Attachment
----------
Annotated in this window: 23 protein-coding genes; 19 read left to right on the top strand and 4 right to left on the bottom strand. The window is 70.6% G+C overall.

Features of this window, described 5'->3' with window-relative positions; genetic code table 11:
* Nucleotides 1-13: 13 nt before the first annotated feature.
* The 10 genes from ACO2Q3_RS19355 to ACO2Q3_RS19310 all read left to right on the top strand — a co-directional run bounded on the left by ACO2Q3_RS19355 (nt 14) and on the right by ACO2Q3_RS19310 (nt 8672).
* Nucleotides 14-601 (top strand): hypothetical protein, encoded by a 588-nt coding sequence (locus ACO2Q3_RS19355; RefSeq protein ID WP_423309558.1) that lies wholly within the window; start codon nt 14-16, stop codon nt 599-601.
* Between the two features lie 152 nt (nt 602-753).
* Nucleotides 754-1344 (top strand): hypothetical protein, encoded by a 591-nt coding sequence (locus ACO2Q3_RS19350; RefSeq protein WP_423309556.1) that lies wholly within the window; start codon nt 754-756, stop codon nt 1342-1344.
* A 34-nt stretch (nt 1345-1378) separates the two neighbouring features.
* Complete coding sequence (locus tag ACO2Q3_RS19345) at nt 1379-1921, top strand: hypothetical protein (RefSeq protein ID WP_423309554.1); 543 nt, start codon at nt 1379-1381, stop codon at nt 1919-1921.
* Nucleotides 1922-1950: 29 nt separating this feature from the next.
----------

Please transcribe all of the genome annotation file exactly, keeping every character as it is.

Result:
Annotated in this window: 23 protein-coding genes; 19 read left to right on the top strand and 4 right to left on the bottom strand. The window is 70.6% G+C overall.

Features of this window, described 5'->3' with window-relative positions; genetic code table 11:
* Nucleotides 1-13: 13 nt before the first annotated feature.
* The 10 genes from ACO2Q3_RS19355 to ACO2Q3_RS19310 all read left to right on the top strand — a co-directional run bounded on the left by ACO2Q3_RS19355 (nt 14) and on the right by ACO2Q3_RS19310 (nt 8672).
* Nucleotides 14-601 (top strand): hypothetical protein, encoded by a 588-nt coding sequence (locus ACO2Q3_RS19355; RefSeq protein ID WP_423309558.1) that lies wholly within the window; start codon nt 14-16, stop codon nt 599-601.
* Between the two features lie 152 nt (nt 602-753).
* Nucleotides 754-1344 (top strand): hypothetical protein, encoded by a 591-nt coding sequence (locus ACO2Q3_RS19350; RefSeq protein WP_423309556.1) that lies wholly within the window; start codon nt 754-756, stop codon nt 1342-1344.
* A 34-nt stretch (nt 1345-1378) separates the two neighbouring features.
* Complete coding sequence (locus tag ACO2Q3_RS19345) at nt 1379-1921, top strand: hypothetical protein (RefSeq protein ID WP_423309554.1); 543 nt, start codon at nt 1379-1381, stop codon at nt 1919-1921.
* Nucleotides 1922-1950: 29 nt separating this feature from the next.